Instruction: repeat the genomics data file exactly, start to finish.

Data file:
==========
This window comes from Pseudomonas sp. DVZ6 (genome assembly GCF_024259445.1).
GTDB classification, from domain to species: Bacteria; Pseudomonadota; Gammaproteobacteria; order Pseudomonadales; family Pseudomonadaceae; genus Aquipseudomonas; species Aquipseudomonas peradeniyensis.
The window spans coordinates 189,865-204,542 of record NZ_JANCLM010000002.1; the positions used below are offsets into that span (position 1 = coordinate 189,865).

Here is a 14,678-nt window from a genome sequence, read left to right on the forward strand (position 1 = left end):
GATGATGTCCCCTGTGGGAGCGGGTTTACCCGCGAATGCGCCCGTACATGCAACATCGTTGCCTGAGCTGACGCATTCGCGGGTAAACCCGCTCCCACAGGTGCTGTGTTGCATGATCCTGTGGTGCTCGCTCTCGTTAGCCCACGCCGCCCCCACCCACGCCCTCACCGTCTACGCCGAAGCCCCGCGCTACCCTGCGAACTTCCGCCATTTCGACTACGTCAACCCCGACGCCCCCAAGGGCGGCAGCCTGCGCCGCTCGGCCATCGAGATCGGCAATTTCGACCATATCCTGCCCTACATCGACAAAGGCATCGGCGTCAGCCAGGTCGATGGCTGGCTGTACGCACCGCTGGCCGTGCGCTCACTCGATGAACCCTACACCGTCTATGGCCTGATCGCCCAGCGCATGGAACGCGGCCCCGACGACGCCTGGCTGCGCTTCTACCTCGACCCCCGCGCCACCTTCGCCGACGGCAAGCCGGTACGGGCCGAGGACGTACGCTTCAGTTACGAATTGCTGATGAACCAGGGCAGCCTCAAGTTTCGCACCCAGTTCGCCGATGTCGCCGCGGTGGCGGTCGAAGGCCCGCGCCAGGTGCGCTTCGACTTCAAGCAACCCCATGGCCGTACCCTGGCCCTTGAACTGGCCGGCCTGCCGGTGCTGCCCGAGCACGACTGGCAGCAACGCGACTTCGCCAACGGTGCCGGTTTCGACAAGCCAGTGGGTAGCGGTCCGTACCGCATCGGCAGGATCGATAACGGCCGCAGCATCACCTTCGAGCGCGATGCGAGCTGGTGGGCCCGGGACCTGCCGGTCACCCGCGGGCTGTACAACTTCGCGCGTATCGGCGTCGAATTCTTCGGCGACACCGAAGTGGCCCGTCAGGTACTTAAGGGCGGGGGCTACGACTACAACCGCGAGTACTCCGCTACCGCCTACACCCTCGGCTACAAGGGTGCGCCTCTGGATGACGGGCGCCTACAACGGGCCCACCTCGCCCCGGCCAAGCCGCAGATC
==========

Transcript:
This window comes from Pseudomonas sp. DVZ6 (genome assembly GCF_024259445.1).
GTDB classification, from domain to species: Bacteria; Pseudomonadota; Gammaproteobacteria; order Pseudomonadales; family Pseudomonadaceae; genus Aquipseudomonas; species Aquipseudomonas peradeniyensis.
The window spans coordinates 189,865-204,542 of record NZ_JANCLM010000002.1; the positions used below are offsets into that span (position 1 = coordinate 189,865).

Here is a 14,678-nt window from a genome sequence, read left to right on the forward strand (position 1 = left end):
GATGATGTCCCCTGTGGGAGCGGGTTTACCCGCGAATGCGCCCGTACATGCAACATCGTTGCCTGAGCTGACGCATTCGCGGGTAAACCCGCTCCCACAGGTGCTGTGTTGCATGATCCTGTGGTGCTCGCTCTCGTTAGCCCACGCCGCCCCCACCCACGCCCTCACCGTCTACGCCGAAGCCCCGCGCTACCCTGCGAACTTCCGCCATTTCGACTACGTCAACCCCGACGCCCCCAAGGGCGGCAGCCTGCGCCGCTCGGCCATCGAGATCGGCAATTTCGACCATATCCTGCCCTACATCGACAAAGGCATCGGCGTCAGCCAGGTCGATGGCTGGCTGTACGCACCGCTGGCCGTGCGCTCACTCGATGAACCCTACACCGTCTATGGCCTGATCGCCCAGCGCATGGAACGCGGCCCCGACGACGCCTGGCTGCGCTTCTACCTCGACCCCCGCGCCACCTTCGCCGACGGCAAGCCGGTACGGGCCGAGGACGTACGCTTCAGTTACGAATTGCTGATGAACCAGGGCAGCCTCAAGTTTCGCACCCAGTTCGCCGATGTCGCCGCGGTGGCGGTCGAAGGCCCGCGCCAGGTGCGCTTCGACTTCAAGCAACCCCATGGCCGTACCCTGGCCCTTGAACTGGCCGGCCTGCCGGTGCTGCCCGAGCACGACTGGCAGCAACGCGACTTCGCCAACGGTGCCGGTTTCGACAAGCCAGTGGGTAGCGGTCCGTACCGCATCGGCAGGATCGATAACGGCCGCAGCATCACCTTCGAGCGCGATGCGAGCTGGTGGGCCCGGGACCTGCCGGTCACCCGCGGGCTGTACAACTTCGCGCGTATCGGCGTCGAATTCTTCGGCGACACCGAAGTGGCCCGTCAGGTACTTAAGGGCGGGGGCTACGACTACAACCGCGAGTACTCCGCTACCGCCTACACCCTCGGCTACAAGGGTGCGCCTCTGGATGACGGGCGCCTACAACGGGCCCACCTCGCCCCGGCCAAGCCGCAGATC